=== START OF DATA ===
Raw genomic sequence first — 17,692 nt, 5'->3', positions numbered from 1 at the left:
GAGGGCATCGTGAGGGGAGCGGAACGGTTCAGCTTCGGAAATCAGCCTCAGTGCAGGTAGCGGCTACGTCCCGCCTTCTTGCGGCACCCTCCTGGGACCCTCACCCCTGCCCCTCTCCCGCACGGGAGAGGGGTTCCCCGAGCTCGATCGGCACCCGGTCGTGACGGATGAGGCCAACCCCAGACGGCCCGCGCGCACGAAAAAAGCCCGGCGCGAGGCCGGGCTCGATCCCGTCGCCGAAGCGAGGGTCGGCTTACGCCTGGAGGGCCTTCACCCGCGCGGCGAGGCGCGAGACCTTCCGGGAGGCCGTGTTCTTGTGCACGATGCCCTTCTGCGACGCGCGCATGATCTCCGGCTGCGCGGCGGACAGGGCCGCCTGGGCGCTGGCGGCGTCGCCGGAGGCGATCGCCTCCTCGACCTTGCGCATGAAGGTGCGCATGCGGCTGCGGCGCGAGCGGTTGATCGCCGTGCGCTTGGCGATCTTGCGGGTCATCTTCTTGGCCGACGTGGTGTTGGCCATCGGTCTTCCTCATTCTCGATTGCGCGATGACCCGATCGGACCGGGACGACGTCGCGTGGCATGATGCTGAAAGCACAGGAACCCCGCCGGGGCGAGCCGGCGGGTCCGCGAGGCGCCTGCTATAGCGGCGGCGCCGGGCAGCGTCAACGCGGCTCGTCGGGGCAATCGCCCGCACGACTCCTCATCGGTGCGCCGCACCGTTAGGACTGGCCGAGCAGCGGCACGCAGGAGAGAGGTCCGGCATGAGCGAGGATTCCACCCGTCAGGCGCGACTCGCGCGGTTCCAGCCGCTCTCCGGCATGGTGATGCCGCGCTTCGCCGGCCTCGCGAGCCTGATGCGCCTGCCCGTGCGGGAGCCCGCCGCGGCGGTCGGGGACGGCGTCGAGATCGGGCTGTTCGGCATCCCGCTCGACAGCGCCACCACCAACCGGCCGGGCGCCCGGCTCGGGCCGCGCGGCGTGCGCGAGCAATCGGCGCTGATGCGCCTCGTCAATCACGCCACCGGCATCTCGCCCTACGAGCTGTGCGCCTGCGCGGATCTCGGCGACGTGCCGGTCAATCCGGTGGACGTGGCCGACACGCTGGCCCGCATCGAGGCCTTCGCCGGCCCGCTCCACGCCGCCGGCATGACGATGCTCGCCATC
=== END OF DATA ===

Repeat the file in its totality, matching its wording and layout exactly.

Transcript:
Raw genomic sequence first — 17,692 nt, 5'->3', positions numbered from 1 at the left:
GAGGGCATCGTGAGGGGAGCGGAACGGTTCAGCTTCGGAAATCAGCCTCAGTGCAGGTAGCGGCTACGTCCCGCCTTCTTGCGGCACCCTCCTGGGACCCTCACCCCTGCCCCTCTCCCGCACGGGAGAGGGGTTCCCCGAGCTCGATCGGCACCCGGTCGTGACGGATGAGGCCAACCCCAGACGGCCCGCGCGCACGAAAAAAGCCCGGCGCGAGGCCGGGCTCGATCCCGTCGCCGAAGCGAGGGTCGGCTTACGCCTGGAGGGCCTTCACCCGCGCGGCGAGGCGCGAGACCTTCCGGGAGGCCGTGTTCTTGTGCACGATGCCCTTCTGCGACGCGCGCATGATCTCCGGCTGCGCGGCGGACAGGGCCGCCTGGGCGCTGGCGGCGTCGCCGGAGGCGATCGCCTCCTCGACCTTGCGCATGAAGGTGCGCATGCGGCTGCGGCGCGAGCGGTTGATCGCCGTGCGCTTGGCGATCTTGCGGGTCATCTTCTTGGCCGACGTGGTGTTGGCCATCGGTCTTCCTCATTCTCGATTGCGCGATGACCCGATCGGACCGGGACGACGTCGCGTGGCATGATGCTGAAAGCACAGGAACCCCGCCGGGGCGAGCCGGCGGGTCCGCGAGGCGCCTGCTATAGCGGCGGCGCCGGGCAGCGTCAACGCGGCTCGTCGGGGCAATCGCCCGCACGACTCCTCATCGGTGCGCCGCACCGTTAGGACTGGCCGAGCAGCGGCACGCAGGAGAGAGGTCCGGCATGAGCGAGGATTCCACCCGTCAGGCGCGACTCGCGCGGTTCCAGCCGCTCTCCGGCATGGTGATGCCGCGCTTCGCCGGCCTCGCGAGCCTGATGCGCCTGCCCGTGCGGGAGCCCGCCGCGGCGGTCGGGGACGGCGTCGAGATCGGGCTGTTCGGCATCCCGCTCGACAGCGCCACCACCAACCGGCCGGGCGCCCGGCTCGGGCCGCGCGGCGTGCGCGAGCAATCGGCGCTGATGCGCCTCGTCAATCACGCCACCGGCATCTCGCCCTACGAGCTGTGCGCCTGCGCGGATCTCGGCGACGTGCCGGTCAATCCGGTGGACGTGGCCGACACGCTGGCCCGCATCGAGGCCTTCGCCGGCCCGCTCCACGCCGCCGGCATGACGATGCTCGCCATC